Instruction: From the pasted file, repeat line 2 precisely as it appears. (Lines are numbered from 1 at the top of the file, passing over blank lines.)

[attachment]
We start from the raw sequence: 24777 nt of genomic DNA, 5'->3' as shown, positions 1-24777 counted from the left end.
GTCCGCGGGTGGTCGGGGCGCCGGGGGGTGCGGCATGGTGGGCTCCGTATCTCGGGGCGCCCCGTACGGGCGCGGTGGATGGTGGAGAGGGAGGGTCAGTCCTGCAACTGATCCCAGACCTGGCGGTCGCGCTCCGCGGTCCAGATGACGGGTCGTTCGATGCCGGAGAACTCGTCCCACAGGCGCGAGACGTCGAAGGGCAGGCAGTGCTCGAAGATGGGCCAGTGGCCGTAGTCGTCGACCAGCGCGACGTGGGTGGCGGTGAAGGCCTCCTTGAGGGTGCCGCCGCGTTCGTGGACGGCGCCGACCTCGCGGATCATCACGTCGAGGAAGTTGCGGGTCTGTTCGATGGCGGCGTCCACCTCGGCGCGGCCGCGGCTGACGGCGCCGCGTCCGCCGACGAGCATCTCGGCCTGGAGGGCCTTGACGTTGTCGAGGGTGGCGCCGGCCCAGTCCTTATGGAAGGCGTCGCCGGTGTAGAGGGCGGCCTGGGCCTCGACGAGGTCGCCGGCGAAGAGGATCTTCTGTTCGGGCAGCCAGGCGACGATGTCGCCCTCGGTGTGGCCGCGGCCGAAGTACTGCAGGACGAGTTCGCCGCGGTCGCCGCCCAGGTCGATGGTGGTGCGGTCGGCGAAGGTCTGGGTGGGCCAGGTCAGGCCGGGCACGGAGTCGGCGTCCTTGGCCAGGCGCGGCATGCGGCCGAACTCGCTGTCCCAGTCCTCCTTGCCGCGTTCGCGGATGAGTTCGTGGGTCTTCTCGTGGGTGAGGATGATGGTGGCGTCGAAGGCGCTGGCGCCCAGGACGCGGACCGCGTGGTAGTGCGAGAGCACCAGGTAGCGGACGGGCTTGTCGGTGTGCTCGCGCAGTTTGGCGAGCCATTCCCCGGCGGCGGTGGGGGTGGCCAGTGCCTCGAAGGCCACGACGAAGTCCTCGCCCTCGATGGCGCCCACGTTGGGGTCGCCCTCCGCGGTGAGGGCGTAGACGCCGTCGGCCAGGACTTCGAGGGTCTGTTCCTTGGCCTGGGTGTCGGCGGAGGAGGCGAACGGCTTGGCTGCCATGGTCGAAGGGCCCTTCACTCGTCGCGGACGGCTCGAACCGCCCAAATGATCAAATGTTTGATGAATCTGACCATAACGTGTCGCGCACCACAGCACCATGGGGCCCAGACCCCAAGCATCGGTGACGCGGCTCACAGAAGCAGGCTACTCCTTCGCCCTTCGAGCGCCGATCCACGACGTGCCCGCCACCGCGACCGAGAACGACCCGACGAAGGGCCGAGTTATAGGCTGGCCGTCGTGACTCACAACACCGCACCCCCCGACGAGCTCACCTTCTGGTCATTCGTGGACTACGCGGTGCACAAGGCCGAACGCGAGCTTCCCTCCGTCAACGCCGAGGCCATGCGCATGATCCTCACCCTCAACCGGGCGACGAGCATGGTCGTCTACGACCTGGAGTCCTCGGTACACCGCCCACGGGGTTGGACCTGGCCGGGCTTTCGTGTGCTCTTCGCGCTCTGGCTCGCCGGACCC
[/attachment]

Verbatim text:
GTCCGCGGGTGGTCGGGGCGCCGGGGGGTGCGGCATGGTGGGCTCCGTATCTCGGGGCGCCCCGTACGGGCGCGGTGGATGGTGGAGAGGGAGGGTCAGTCCTGCAACTGATCCCAGACCTGGCGGTCGCGCTCCGCGGTCCAGATGACGGGTCGTTCGATGCCGGAGAACTCGTCCCACAGGCGCGAGACGTCGAAGGGCAGGCAGTGCTCGAAGATGGGCCAGTGGCCGTAGTCGTCGACCAGCGCGACGTGGGTGGCGGTGAAGGCCTCCTTGAGGGTGCCGCCGCGTTCGTGGACGGCGCCGACCTCGCGGATCATCACGTCGAGGAAGTTGCGGGTCTGTTCGATGGCGGCGTCCACCTCGGCGCGGCCGCGGCTGACGGCGCCGCGTCCGCCGACGAGCATCTCGGCCTGGAGGGCCTTGACGTTGTCGAGGGTGGCGCCGGCCCAGTCCTTATGGAAGGCGTCGCCGGTGTAGAGGGCGGCCTGGGCCTCGACGAGGTCGCCGGCGAAGAGGATCTTCTGTTCGGGCAGCCAGGCGACGATGTCGCCCTCGGTGTGGCCGCGGCCGAAGTACTGCAGGACGAGTTCGCCGCGGTCGCCGCCCAGGTCGATGGTGGTGCGGTCGGCGAAGGTCTGGGTGGGCCAGGTCAGGCCGGGCACGGAGTCGGCGTCCTTGGCCAGGCGCGGCATGCGGCCGAACTCGCTGTCCCAGTCCTCCTTGCCGCGTTCGCGGATGAGTTCGTGGGTCTTCTCGTGGGTGAGGATGATGGTGGCGTCGAAGGCGCTGGCGCCCAGGACGCGGACCGCGTGGTAGTGCGAGAGCACCAGGTAGCGGACGGGCTTGTCGGTGTGCTCGCGCAGTTTGGCGAGCCATTCCCCGGCGGCGGTGGGGGTGGCCAGTGCCTCGAAGGCCACGACGAAGTCCTCGCCCTCGATGGCGCCCACGTTGGGGTCGCCCTCCGCGGTGAGGGCGTAGACGCCGTCGGCCAGGACTTCGAGGGTCTGTTCCTTGGCCTGGGTGTCGGCGGAGGAGGCGAACGGCTTGGCTGCCATGGTCGAAGGGCCCTTCACTCGTCGCGGACGGCTCGAACCGCCCAAATGATCAAATGTTTGATGAATCTGACCATAACGTGTCGCGCACCACAGCACCATGGGGCCCAGACCCCAAGCATCGGTGACGCGGCTCACAGAAGCAGGCTACTCCTTCGCCCTTCGAGCGCCGATCCACGACGTGCCCGCCACCGCGACCGAGAACGACCCGACGAAGGGCCGAGTTATAGGCTGGCCGTCGTGACTCACAACACCGCACCCCCCGACGAGCTCACCTTCTGGTCATTCGTGGACTACGCGGTGCACAAGGCCGAACGCGAGCTTCCCTCCGTCAACGCCGAGGCCATGCGCATGATCCTCACCCTCAACCGGGCGACGAGCATGGTCGTCTACGACCTGGAGTCCTCGGTACACCGCCCACGGGGTTGGACCTGGCCGGGCTTTCGTGTGCTCTTCGCGCTCTGGCTCGCCGGACCC